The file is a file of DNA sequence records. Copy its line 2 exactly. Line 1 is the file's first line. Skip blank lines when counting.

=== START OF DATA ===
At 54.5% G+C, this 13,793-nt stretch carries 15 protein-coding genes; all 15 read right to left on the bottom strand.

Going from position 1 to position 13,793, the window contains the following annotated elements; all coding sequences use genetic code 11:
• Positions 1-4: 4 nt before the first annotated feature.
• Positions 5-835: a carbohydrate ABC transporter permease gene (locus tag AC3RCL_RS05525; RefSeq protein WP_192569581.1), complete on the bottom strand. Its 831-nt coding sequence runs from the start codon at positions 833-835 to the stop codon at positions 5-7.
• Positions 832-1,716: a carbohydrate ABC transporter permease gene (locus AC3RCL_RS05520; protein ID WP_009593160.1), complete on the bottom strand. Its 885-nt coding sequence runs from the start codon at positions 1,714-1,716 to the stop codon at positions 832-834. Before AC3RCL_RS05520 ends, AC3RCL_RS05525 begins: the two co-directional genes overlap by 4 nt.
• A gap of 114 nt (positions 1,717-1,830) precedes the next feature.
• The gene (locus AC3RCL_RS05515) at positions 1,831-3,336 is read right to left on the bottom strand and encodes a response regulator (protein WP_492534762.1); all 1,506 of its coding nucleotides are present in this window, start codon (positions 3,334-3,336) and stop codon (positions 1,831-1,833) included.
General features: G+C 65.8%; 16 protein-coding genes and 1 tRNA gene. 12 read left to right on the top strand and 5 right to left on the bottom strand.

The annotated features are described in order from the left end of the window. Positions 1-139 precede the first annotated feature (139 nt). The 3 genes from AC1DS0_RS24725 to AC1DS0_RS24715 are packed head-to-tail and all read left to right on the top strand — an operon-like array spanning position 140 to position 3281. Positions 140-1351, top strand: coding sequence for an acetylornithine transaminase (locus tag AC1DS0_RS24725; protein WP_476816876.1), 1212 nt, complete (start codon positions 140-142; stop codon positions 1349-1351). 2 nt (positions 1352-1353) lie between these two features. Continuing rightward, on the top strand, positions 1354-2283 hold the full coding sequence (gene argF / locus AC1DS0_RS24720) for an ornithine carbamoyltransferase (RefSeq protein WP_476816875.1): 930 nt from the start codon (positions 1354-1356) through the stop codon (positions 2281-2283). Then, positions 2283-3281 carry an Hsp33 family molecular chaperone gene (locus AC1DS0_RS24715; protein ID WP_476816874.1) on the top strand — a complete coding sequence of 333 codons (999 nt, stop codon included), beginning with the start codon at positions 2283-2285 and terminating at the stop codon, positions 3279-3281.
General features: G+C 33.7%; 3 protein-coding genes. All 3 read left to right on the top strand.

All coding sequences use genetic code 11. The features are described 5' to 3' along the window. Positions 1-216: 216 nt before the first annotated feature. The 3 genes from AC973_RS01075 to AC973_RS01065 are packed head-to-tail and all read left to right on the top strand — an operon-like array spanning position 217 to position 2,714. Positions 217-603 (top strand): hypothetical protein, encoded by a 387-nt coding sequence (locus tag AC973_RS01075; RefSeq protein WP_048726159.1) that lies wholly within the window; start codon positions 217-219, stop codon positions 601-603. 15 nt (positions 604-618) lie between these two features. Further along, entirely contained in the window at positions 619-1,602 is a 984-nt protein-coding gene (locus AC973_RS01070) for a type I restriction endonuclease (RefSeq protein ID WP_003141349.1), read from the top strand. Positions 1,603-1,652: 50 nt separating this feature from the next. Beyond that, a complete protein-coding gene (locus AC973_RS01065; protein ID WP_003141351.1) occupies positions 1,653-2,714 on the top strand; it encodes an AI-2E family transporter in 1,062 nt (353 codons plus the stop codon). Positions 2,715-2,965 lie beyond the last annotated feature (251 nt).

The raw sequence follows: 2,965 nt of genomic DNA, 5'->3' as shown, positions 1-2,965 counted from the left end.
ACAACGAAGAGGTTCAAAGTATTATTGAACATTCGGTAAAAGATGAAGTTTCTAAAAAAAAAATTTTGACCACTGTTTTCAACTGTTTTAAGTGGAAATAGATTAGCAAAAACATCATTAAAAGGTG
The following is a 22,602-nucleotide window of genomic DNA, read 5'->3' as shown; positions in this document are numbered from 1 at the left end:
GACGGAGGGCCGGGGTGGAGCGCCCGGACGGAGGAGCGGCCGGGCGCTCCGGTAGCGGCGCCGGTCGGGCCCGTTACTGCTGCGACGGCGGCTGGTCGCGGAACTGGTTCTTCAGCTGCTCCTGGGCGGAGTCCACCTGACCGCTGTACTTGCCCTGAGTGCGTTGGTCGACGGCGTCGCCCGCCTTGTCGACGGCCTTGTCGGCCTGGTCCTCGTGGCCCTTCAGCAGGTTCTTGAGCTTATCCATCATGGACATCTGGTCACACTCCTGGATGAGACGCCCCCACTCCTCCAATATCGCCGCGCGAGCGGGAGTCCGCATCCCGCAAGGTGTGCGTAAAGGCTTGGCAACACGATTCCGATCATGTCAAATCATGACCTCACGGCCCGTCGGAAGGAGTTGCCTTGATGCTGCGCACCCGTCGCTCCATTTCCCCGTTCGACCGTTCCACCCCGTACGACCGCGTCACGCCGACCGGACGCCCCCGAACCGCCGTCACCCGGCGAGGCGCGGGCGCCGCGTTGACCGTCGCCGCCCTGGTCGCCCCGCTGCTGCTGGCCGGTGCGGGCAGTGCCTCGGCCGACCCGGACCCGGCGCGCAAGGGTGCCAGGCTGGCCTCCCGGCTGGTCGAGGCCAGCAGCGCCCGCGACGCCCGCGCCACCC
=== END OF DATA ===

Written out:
Going from position 1 to position 13,793, the window contains the following annotated elements; all coding sequences use genetic code 11: